In her latter years, Mom planned a couple of books, one of which was titled Something Will Occur. She had written her dedication to Doris McKay, as well as an introductory article “Doors of Perception,” describing that time in Vernon Bridge. In it she wrote:

For many of the visitors, most of them probably were already Bahá’ís, the visit was always a bountiful feast or a wondrous deepening that kept them talking in the muted lamplight until the wee hours of early morning. For others, the entire experience was an overwhelming revelation. None left her presence untouched and much they learned there reverberated throughout their lifetimes, prompting them to greater efforts and attainment.

Doris was never satisfied with superficial conversation. She became impatient with excessive social niceties. With Doris, you plunged right in to the very essence of reality. You became recklessly yourself at your worst and Doris would be just delighted with you because she saw you whole. She saw what it was that you could not see or know about yourself. She opened your fountain of creativity until more and more of the good and shining things began to bubble up. You and she became jolly conspirators in finding out who you really were. You would leave feeling lighthearted and free, full of life and energy. And then you would want to take those you loved for a visit to this legendary woman.

At my very first visit to Doris, when I read to her some of the story I had written about Horace Holley, she told me I wrote poetically. This was disturbing news to the print journalist I was at the time. But she insisted that I was a poet. She told me about the Fibonacci sequence of numbers that appeared in nature, in the staggered number of leaves in plants, in the whorls of the chambered nautilus, that appeared again and again in the scores of great music, in the rhythm of good poetry. Much later I was to learn more about the mathematics of Fibonacci and about poetry and creative process… and also what it is to become a Bahá’í. mckay-fires-many-hearts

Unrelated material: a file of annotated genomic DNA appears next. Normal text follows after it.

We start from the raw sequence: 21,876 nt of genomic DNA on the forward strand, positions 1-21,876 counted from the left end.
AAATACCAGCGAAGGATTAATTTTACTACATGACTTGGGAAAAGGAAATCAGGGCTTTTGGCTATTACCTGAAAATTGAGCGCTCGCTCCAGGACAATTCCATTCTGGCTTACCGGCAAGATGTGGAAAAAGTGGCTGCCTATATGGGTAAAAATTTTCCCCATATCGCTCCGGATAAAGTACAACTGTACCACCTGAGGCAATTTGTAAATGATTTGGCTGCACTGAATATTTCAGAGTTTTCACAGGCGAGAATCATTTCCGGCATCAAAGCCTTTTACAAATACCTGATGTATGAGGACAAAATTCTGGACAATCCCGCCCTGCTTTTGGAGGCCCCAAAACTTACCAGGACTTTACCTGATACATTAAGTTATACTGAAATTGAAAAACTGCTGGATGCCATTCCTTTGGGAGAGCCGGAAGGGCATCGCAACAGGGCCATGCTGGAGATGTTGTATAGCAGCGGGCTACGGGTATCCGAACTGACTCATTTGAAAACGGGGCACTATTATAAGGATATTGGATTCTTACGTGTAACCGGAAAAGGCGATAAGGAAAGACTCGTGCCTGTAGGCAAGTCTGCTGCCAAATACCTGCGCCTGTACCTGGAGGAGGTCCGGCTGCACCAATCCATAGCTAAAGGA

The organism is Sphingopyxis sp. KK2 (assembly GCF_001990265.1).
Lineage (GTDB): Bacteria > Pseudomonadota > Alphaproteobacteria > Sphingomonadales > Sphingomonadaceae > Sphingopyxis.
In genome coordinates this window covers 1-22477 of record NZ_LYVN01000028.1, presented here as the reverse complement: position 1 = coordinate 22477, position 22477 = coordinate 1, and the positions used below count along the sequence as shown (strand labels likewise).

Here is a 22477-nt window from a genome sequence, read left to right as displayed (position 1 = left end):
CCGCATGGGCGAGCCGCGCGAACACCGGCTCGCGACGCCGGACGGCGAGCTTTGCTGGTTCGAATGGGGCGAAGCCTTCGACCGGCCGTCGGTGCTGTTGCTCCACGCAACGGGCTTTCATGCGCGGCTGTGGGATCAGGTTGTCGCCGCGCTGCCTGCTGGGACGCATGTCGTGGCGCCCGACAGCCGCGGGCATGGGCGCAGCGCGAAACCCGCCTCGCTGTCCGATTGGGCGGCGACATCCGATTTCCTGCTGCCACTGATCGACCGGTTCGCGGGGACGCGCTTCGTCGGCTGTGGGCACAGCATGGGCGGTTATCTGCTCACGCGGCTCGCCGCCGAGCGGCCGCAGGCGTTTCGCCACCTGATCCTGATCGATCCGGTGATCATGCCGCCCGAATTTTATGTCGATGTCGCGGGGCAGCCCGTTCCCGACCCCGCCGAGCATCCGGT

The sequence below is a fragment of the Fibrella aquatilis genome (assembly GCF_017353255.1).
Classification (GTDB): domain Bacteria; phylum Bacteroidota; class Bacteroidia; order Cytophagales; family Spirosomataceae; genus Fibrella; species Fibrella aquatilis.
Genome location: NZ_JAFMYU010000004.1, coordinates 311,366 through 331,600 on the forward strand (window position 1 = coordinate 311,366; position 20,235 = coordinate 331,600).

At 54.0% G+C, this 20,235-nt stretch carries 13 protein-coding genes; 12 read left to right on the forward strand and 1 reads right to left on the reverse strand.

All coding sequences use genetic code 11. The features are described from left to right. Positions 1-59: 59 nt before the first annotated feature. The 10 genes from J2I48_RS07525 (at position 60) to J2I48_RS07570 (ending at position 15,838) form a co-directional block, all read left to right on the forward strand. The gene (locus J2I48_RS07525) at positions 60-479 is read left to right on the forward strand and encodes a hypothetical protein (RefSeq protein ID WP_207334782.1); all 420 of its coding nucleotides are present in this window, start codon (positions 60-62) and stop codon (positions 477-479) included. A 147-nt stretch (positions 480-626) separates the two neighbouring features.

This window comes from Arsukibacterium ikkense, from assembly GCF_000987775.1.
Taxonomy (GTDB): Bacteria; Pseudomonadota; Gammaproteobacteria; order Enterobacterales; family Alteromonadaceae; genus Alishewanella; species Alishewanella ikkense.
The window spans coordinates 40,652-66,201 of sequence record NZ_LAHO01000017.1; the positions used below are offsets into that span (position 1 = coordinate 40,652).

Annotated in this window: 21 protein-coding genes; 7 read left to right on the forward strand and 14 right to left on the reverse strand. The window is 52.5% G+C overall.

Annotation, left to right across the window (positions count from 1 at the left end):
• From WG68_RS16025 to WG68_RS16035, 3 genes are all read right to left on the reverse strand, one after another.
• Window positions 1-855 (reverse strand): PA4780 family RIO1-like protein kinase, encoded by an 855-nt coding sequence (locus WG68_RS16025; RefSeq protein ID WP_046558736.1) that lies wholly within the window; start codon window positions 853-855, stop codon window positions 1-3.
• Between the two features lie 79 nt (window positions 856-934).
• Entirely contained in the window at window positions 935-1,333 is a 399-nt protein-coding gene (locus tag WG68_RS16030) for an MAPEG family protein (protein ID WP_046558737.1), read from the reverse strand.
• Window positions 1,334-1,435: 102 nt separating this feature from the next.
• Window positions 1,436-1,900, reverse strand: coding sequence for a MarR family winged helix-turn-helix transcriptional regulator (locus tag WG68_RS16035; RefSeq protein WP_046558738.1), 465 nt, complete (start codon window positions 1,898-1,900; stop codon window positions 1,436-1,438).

She wrote her very first poem “The Yellow House” about that visit, and she continued to write poetry, finding publication in US journals and winning a few awards along the way. She later encouraged other writers through the life writing courses she taught at the local community college and through the writers’ groups she mentored.